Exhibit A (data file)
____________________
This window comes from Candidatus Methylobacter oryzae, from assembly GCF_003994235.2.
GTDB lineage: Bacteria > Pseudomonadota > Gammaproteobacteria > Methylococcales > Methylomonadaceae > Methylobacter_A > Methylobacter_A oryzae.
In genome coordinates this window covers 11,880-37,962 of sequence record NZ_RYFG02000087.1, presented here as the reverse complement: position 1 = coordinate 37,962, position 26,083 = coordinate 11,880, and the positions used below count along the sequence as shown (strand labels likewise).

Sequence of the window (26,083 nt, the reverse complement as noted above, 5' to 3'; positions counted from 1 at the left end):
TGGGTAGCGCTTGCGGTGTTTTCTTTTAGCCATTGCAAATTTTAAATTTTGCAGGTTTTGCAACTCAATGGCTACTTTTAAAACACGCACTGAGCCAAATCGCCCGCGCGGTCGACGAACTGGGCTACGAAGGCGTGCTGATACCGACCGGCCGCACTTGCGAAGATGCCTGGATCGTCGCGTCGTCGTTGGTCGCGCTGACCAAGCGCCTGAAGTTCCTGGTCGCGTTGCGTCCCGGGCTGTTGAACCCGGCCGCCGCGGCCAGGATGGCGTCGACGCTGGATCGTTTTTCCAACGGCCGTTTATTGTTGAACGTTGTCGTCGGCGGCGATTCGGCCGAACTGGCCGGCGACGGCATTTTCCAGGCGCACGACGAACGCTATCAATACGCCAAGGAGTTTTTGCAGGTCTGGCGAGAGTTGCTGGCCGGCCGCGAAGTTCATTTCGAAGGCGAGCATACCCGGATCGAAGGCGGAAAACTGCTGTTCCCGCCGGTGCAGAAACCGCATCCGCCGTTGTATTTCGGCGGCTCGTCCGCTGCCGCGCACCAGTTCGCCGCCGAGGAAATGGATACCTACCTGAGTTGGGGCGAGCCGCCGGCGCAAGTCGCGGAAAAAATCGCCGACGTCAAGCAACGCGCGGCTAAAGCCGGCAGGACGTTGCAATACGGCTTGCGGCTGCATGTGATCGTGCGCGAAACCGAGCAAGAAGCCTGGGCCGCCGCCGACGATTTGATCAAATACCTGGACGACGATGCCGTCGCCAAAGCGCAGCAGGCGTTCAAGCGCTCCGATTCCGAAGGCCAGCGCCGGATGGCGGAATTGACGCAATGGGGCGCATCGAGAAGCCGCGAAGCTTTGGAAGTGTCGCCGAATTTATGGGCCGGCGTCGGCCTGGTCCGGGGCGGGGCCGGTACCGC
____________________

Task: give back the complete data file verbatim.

This window comes from Candidatus Methylobacter oryzae, from assembly GCF_003994235.2.
GTDB lineage: Bacteria > Pseudomonadota > Gammaproteobacteria > Methylococcales > Methylomonadaceae > Methylobacter_A > Methylobacter_A oryzae.
In genome coordinates this window covers 11,880-37,962 of sequence record NZ_RYFG02000087.1, presented here as the reverse complement: position 1 = coordinate 37,962, position 26,083 = coordinate 11,880, and the positions used below count along the sequence as shown (strand labels likewise).

Sequence of the window (26,083 nt, the reverse complement as noted above, 5' to 3'; positions counted from 1 at the left end):
TGGGTAGCGCTTGCGGTGTTTTCTTTTAGCCATTGCAAATTTTAAATTTTGCAGGTTTTGCAACTCAATGGCTACTTTTAAAACACGCACTGAGCCAAATCGCCCGCGCGGTCGACGAACTGGGCTACGAAGGCGTGCTGATACCGACCGGCCGCACTTGCGAAGATGCCTGGATCGTCGCGTCGTCGTTGGTCGCGCTGACCAAGCGCCTGAAGTTCCTGGTCGCGTTGCGTCCCGGGCTGTTGAACCCGGCCGCCGCGGCCAGGATGGCGTCGACGCTGGATCGTTTTTCCAACGGCCGTTTATTGTTGAACGTTGTCGTCGGCGGCGATTCGGCCGAACTGGCCGGCGACGGCATTTTCCAGGCGCACGACGAACGCTATCAATACGCCAAGGAGTTTTTGCAGGTCTGGCGAGAGTTGCTGGCCGGCCGCGAAGTTCATTTCGAAGGCGAGCATACCCGGATCGAAGGCGGAAAACTGCTGTTCCCGCCGGTGCAGAAACCGCATCCGCCGTTGTATTTCGGCGGCTCGTCCGCTGCCGCGCACCAGTTCGCCGCCGAGGAAATGGATACCTACCTGAGTTGGGGCGAGCCGCCGGCGCAAGTCGCGGAAAAAATCGCCGACGTCAAGCAACGCGCGGCTAAAGCCGGCAGGACGTTGCAATACGGCTTGCGGCTGCATGTGATCGTGCGCGAAACCGAGCAAGAAGCCTGGGCCGCCGCCGACGATTTGATCAAATACCTGGACGACGATGCCGTCGCCAAAGCGCAGCAGGCGTTCAAGCGCTCCGATTCCGAAGGCCAGCGCCGGATGGCGGAATTGACGCAATGGGGCGCATCGAGAAGCCGCGAAGCTTTGGAAGTGTCGCCGAATTTATGGGCCGGCGTCGGCCTGGTCCGGGGCGGGGCCGGTACCGC